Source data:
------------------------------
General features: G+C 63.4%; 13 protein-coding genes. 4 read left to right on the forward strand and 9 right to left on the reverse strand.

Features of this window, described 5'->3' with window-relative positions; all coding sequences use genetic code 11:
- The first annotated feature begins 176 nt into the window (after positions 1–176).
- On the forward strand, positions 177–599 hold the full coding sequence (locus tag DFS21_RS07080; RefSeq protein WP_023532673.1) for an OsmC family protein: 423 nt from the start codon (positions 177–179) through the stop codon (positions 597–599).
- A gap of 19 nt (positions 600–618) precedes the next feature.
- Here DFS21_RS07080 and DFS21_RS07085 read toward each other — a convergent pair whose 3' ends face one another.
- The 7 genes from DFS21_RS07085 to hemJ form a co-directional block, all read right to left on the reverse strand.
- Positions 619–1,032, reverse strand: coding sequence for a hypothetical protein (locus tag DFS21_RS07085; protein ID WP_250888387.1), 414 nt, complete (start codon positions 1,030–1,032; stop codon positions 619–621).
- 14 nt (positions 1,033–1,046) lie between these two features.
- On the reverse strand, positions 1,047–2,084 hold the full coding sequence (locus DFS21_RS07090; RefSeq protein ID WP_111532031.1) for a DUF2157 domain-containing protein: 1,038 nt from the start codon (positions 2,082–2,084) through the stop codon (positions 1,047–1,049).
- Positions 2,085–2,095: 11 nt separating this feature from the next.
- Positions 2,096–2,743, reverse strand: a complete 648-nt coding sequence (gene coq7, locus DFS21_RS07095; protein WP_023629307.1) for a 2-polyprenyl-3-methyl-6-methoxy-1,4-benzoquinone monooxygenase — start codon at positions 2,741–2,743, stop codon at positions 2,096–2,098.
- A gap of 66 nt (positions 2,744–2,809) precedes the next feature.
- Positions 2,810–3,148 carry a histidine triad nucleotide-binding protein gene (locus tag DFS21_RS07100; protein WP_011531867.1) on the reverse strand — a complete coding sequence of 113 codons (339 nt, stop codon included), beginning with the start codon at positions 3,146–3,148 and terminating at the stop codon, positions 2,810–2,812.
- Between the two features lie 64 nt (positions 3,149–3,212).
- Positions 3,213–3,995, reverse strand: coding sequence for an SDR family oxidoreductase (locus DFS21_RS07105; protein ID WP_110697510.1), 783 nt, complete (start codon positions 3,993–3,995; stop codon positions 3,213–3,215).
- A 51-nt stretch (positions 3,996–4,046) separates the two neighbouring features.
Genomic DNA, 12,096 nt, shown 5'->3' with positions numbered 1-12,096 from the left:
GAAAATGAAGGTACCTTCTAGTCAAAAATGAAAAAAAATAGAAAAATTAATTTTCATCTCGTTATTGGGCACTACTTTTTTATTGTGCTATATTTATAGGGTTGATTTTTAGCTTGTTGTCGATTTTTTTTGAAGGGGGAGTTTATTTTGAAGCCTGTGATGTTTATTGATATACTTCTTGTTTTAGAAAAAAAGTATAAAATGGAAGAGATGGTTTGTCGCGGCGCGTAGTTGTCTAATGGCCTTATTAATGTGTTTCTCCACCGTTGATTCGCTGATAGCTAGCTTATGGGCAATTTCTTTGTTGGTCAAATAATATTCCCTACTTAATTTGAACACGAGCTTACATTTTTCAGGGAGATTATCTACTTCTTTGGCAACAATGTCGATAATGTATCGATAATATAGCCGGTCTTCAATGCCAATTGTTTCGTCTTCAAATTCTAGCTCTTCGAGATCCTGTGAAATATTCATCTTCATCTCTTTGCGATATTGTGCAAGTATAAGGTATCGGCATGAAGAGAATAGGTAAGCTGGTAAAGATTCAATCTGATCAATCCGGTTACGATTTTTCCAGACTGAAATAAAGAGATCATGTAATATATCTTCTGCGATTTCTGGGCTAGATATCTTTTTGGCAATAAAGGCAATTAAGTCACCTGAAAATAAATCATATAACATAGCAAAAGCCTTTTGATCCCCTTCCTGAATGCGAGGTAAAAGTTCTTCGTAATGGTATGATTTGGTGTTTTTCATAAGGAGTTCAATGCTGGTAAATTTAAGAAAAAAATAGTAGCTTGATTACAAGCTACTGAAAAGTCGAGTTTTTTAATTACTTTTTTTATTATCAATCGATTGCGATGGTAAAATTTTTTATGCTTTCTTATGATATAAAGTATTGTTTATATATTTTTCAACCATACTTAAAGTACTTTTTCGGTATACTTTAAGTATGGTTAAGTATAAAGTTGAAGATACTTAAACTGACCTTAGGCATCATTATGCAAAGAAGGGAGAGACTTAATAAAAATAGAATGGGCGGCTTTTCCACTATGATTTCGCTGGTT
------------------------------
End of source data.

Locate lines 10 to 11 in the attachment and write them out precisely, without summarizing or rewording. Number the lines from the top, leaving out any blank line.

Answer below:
- On the reverse strand, positions 1,047–2,084 hold the full coding sequence (locus DFS21_RS07090; RefSeq protein ID WP_111532031.1) for a DUF2157 domain-containing protein: 1,038 nt from the start codon (positions 2,082–2,084) through the stop codon (positions 1,047–1,049).
- Positions 2,085–2,095: 11 nt separating this feature from the next.